~ A Pastor’s Greatest Resource ~

Understanding that your job as a pastor is not to personally do every task, solve every problem or meet every goal can be one of the most important revelations you will need to be successful. God has given you a wonderful resource to help fulfill those needs, His people.

The jobs that need doing and the problems that need solving are not the real challenge of pastoring a church. The challenge is in what you use (who you use) to face those difficulties. Will you use those challenges as opportunities to empower your flock with significance? Or will they become the proverbial straws break you and your leadership’s backs?

Don’t be a pastor that tries to do everything, but a pastor that tries to empower everyone. People hunger for a sense of significance, purpose and relevance. There is no greater way to make that happen  than getting them involved in
God’s kingdom in a productive and meaningful way.

As a pastor, part of your job description is to equip and perfect (mature) the saints.

Ephesians 4:11-12 ~ 11And he gave some, apostles; and some, prophets; and some, evangelists; and some, pastors and teachers; 12For the perfecting of the saints, for the work of the ministry, for the edifying of the body of Christ:

Equip them with what? Does everyone get the same equipment? What does the equipment look like? Do they even know that they have equipment available? Do they know how to use the equipment? Have you ever even thought about these things? These are all valid questions and I believe that the answer is different for each individual.

We are all unique and “Members in particular” according to 1st Corinthians.

1 Corinthians 12:27 ~ . With that knowledge comes the understanding that there is basic equipment that we all must posses but we also must be equipped with tools and experience that match our unique gift mix. A pastor does not need all the equipment that an apostle does. One who is called to be an administrator does not need the same equipment as one called to the helps ministry.

When the members or your church are trained and discipled in their unique gift mixes they become more efficient and effective than if everyone is just trained on the same generic topics. Don’t get me wrong; you need regular teaching to the mass group to establish basic doctrines and understanding. Beyond that, you should be trying to identify the gifts in others and lead them on a path to self-discovery that will empower them with significance and a sense of purpose. This will make your life as a pastor extremely rewarding.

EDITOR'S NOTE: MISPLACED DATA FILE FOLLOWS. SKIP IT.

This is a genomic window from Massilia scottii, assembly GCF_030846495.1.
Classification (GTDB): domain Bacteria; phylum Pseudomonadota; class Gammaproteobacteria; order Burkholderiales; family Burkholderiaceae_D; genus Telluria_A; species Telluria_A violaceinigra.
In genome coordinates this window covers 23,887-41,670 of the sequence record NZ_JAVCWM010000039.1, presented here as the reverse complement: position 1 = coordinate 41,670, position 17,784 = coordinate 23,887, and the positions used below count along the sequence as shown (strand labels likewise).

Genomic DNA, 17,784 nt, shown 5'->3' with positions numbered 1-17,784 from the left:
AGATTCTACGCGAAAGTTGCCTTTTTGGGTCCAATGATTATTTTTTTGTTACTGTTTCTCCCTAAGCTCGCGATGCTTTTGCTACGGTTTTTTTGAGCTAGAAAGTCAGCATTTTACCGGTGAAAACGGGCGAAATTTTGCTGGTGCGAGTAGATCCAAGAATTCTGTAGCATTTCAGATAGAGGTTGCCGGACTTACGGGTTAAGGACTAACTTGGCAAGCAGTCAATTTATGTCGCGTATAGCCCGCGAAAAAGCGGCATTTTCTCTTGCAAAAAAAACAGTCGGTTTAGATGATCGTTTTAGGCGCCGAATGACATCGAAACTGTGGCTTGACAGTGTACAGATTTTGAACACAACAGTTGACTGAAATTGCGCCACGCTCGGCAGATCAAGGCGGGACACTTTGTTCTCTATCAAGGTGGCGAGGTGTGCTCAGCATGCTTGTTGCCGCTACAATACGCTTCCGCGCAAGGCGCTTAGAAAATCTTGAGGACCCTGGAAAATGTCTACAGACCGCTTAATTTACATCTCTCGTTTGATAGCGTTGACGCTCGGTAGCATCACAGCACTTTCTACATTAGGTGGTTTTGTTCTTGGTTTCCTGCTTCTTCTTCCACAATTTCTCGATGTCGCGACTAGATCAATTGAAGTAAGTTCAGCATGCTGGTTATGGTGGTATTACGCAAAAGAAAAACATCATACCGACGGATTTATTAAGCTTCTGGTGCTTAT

Empowering people must involve one-on-one ministry, there is just no way around it. You may not be able to disciple one-on-one with every sheep, but you can follow Jesus model. You empower your core group of people and  commission them to go empower others.

Here are 3 points that will help you in this thought process:

1)  The best person for the job is not always the most qualified.

Consider delegating tasks to people who have the gifting but lack experience. Pastor them through the process and watch how they deal with it. If you are going to be a church that empowers people, you have to give them a chance to fall on their face in a safe and loving environment. You need to stretch people and get them out of their comfort zone.

2)  The real work of the ministry is not getting the work done, but getting the people done.

Perfected people are far more valuable than perfect programs. Have the mindset of always investing in people. If you sow good seeds in this area, the fruit that you reap will be some of the most rewarding.

3) Leaders are made, not born.

Be a part of the “making process”. This is how you equip people to do the work of the ministry. Make the most of the resources (people) that God has entrusted you with.

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